John Mayer's Return to Pop is Perfectly Mediocre
- Christa Banister TheFish.com Contributing Writer
- 2009 24 Nov
Title: Battle Studies
The pervasive "love is a battlefield" motif, not to mention the album's slow pace, gets old pretty fast on Battle Studies ...
Whether he's serving up swoony pop songs with just his acoustic guitar or playing the blues a la Stevie Ray Vaughan, there's a couple of consistent themes that run through most of John Mayer's music: love (lost, found and otherwise) and how he'd like to grow up someday, but isn't quite ready to yet.
Yes, the singer/songwriter best known for "Waiting for the World to Change," "Daughters" and "No Such Thing" has always been a character straight out of a Nick Hornby novel.
Much like the man-boys who've graced the pages of High Fidelity and About a Boy and been portrayed by perpetual bachelors John Cusack and Hugh Grant on the big screen, Mayer knows that choosing superficial relationships and avoiding responsibility isn't the most fulfilling way to live. Past tracks including "Home Life," "Something's Missing" and "The Heart of Life" all give credence to his belief in something more, something lasting.
However, given that Mayer is still a constant fixture in the supermarket tabloids, thanks to his loving and leaving of several high-profile Hollywood starlets, his yearning for lasting love (and poor-me accounts of how he's been duped in the past) just don't ring altogether true on Battle Studies.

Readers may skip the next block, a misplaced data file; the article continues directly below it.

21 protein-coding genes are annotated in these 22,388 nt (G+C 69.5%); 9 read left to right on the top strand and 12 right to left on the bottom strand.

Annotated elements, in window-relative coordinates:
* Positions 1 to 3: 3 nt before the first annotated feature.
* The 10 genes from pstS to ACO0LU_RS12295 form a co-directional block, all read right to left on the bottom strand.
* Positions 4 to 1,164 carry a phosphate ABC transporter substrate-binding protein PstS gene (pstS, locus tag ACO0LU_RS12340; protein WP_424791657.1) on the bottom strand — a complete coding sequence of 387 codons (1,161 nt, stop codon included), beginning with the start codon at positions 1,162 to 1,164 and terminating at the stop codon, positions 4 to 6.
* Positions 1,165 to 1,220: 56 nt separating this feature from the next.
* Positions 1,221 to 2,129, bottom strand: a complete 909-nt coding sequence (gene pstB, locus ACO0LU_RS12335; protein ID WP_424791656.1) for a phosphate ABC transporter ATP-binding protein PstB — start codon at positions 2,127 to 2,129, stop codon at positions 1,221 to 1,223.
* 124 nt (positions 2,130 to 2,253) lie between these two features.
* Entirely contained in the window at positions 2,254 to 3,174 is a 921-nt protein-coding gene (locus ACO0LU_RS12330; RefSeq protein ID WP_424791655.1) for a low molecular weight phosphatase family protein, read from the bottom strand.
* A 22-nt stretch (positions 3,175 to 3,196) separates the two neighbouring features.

As Pat Benatar sang so convincingly in the '80s, love is indeed a battlefield, but that battle metaphor that Mayer draws up here lacks any real gravitas and is redundant to boot, especially when he feels the need to work it in every song (see the downright silly "Assassins" and "Perfectly Lonely"—a perfectly vanilla track that attempts to warn future girlfriends that truth be told, he's really alright on his own).
Unfortunately, the overused battle motif is really only part of the problem with Battle Studies, though. Not only does the album suffer from some serious pacing issues (take the transition between the promising Seal-esque opening track "Heartbreak Warfare" and the slow, plodding "All We Ever Do is Say Goodbye," for example), but Mayer's desire to appeal to all his fans by interjecting a little blues here, a little acoustic pop there, inevitably dilutes the final product.
Really, it's okay to pick a genre and just go with it, rather than cram a little of everything down the listeners' throats, but Mayer doesn't seem to see it that way.
While a couple of songs including the hauntingly confessional "War of My Life" and the spunky "Half of My Heart," a sort-of duet with country cutie Taylor Swift, hint at the multiple GRAMMY winner's past promise, there's simply not enough spark on Battle Studies to warrant repeat listens—and that's coming from a longtime fan of Mayer's, not just a music critic.
**This review first published on November 24, 2009.